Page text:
Disapproval from students[edit]

The vice president of the Thammasat University Student Union stated on 20 September that it is holding talks with representatives of student unions from other universities in order to prepare a response. A unified response was not made.[16]

The Political Satire Group of Thammasat University erected a large sign at Rangsit Center protesting the coup.[16]

A student group, the "News Center for Student Activities" also issued a statement condemning the coup, saying it was "anti-democratic and truly dictatorial". The group urged the Thai people to wear black to mourn the death of Thai democracy and to refrain from co-operating with the "military junta".[17]

Protests against the coup[edit]

Reports on the numbers, extent and nature of public demonstrations against the coup and the military government are often contingent on national media whose freedom of speech is limited by the censure imposed by the CDR.

Hunger striker Thawee Kraikup before his arrest

Organised local opposition to the coup was muted, due to a military ban against protests. International protests against the coup were scattered, with a group of anti-coup demonstrators claiming to have protested in front of the Thai Consulate in New York City.[18]

First public protest at Democracy Monument[edit]

Activist Chalard Worachat and former MP Thawee Kraikup held a protest against the junta at the Democracy Monument. Thawee held up a sign saying "Fasting in Protest Against the Destroyer of Democracy." Military forces arrived soon afterwards and arrested Chalard at 12.30.[17] Thawee refused to end his protest and was arrested 3 hours later. Thawee actively resisted arrest.

A group calling itself the "19 September Network against Coup d'Etat" organized a petition signing at 18.00 on Friday 22 September 2006 at the Siam Paragon shopping center in Bangkok. The Network was joined by the Student Activity Information Resource (SAIR). A SAIR organizer claimed that he had submitted a petition at the office of the National Human Rights Commission, urging it to protect their right to gather at Siam Paragon.[19]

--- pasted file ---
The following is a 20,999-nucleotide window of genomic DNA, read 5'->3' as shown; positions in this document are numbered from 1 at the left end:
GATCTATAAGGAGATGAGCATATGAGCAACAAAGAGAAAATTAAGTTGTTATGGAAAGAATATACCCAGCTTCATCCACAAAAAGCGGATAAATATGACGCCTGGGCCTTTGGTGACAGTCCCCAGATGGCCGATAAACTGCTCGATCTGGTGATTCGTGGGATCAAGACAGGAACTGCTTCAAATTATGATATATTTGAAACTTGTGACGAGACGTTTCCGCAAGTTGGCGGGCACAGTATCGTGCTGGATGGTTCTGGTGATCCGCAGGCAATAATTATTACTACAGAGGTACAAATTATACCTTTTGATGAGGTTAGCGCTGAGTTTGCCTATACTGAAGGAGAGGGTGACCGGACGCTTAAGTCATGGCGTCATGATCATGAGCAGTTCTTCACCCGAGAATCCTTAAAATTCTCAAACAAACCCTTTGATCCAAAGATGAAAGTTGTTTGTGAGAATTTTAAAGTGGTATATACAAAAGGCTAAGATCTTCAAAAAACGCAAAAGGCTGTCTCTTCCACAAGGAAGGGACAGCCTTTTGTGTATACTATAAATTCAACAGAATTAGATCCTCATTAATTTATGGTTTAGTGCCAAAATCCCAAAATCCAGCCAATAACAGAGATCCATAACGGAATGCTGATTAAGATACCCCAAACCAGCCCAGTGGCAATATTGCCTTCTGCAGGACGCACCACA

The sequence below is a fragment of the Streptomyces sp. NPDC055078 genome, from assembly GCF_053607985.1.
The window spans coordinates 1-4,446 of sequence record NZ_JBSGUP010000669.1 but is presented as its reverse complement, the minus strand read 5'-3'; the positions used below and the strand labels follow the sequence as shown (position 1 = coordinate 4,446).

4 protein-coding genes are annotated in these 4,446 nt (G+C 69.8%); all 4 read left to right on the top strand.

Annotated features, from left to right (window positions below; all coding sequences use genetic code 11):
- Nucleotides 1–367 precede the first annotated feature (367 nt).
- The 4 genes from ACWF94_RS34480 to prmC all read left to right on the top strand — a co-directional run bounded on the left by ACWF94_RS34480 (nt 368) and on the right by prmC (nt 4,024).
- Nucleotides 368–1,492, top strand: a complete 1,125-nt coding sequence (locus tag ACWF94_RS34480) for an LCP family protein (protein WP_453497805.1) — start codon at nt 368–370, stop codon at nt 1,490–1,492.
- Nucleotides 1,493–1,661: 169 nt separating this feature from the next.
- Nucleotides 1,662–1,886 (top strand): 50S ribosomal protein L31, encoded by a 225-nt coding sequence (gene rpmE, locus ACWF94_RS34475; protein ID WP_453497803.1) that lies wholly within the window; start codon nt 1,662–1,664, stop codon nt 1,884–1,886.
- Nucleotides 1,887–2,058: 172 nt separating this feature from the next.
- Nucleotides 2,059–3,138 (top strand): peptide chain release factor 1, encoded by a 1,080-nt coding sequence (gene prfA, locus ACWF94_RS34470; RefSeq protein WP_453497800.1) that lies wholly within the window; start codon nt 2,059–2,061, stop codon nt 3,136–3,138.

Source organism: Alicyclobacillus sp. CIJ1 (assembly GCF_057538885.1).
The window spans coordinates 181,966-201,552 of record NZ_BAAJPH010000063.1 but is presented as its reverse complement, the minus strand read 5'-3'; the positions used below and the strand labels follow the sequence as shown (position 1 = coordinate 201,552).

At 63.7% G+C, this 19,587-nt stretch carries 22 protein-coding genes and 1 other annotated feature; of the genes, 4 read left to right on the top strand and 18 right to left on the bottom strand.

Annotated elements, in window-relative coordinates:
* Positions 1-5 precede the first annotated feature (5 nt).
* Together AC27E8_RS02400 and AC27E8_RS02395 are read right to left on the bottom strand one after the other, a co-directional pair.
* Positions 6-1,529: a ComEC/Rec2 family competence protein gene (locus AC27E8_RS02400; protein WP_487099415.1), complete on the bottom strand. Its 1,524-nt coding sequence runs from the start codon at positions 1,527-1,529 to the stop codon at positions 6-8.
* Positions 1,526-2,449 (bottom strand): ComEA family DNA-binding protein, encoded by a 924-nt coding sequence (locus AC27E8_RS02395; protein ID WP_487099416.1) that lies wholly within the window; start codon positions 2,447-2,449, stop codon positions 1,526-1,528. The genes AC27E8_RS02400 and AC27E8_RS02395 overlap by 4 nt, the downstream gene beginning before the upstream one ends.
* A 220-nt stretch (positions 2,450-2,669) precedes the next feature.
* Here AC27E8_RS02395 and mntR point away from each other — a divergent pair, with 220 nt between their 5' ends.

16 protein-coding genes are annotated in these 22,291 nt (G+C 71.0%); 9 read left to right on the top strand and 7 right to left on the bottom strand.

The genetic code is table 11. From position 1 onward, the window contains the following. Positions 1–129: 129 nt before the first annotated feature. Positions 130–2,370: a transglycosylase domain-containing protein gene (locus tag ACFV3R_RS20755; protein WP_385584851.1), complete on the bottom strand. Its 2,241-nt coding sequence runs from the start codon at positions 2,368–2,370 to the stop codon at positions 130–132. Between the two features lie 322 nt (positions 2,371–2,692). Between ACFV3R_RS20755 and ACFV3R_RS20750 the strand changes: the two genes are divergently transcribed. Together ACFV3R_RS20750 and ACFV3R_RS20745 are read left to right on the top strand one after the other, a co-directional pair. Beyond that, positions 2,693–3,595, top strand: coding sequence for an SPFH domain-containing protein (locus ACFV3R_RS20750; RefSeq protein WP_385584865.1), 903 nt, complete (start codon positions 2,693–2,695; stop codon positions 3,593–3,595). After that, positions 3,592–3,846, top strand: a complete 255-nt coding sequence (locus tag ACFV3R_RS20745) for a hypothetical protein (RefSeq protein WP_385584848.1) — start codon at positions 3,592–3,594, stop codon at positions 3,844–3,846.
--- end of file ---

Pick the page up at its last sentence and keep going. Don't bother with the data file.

Siam Center, 22 September 2006[edit]

A group of protesters at Siam Square, 22 Sep. 2006

The first public protest after the coup attracted between 20 and 100 protesters, depending on the source. [20] [21] [22] [23] [24] [25] It occurred in front of Siam Center on the evening of Friday 22 September 2006. Nobody was arrested but a deputy commander said: "police had recorded the protest on video and would examine the tape to see if protesters had broken martial law forbidding an assembly of more than five people for political purposes." It is unknown whether the police or junta will later arrest those it has recorded breaking martial law on video.[26] Demonstrators wore black to mourn the death of democracy, and urged people who opposed the coup to also wear black in protest.[26] Signs included "No to Thaksin. No to coup" and "Don't call it reform - it's a coup". One poster depicted the Democracy Monument with the caption "On vacation again". Among the protesters was political scientist Giles Ungphakorn who noted, "We believe we speak for a significant number of Thais who are too worried or too afraid to speak." The protest was not reported on Thai television channels.The Independent reported that when the first protester, a female student, began reading out a statement, armed police forced their way through the crowd and grabbed her. The newspaper also reported that a police officer jabbed a gun into her stomach and told her: "You're coming with us." The protesters tried to hold the woman back, but her fate is unknown.[27]

Thammasat University, 25 September 2006[edit]

The second public protest against the coup occurred on Monday 25 September 2006 attracted between 50-60 protesters. It was held at 5pm at Thammasat University. The protest included a political discussion on "Why we must resist the coup", and was organized by the "Dome Daeng (Red Dome)" group of Thammasat University, the "Chula Students for Liberty" group, and students from Mahidol, Ramkhamhaeng and Kasetsart universities and King Mongkut's Institute of Technology. "If they [the military] arrest or harm us, we won't fight back, but it will show that their talk about political reform is not for real," said Uchaen Cheangsane, an organizer of the "Dome Daeng" group.[28] "The choice in our world is not just between Thaksin or tanks," said Arunwana Sanitkawathee, a Thammasat journalism student who attended the protest.[29] The one-hour rally featured a banner mocking the "Council of Demented and Ridiculous Military"; there was no presence of uniformed police officials.[30]

Chulalongkorn University, 27 September 2006[edit]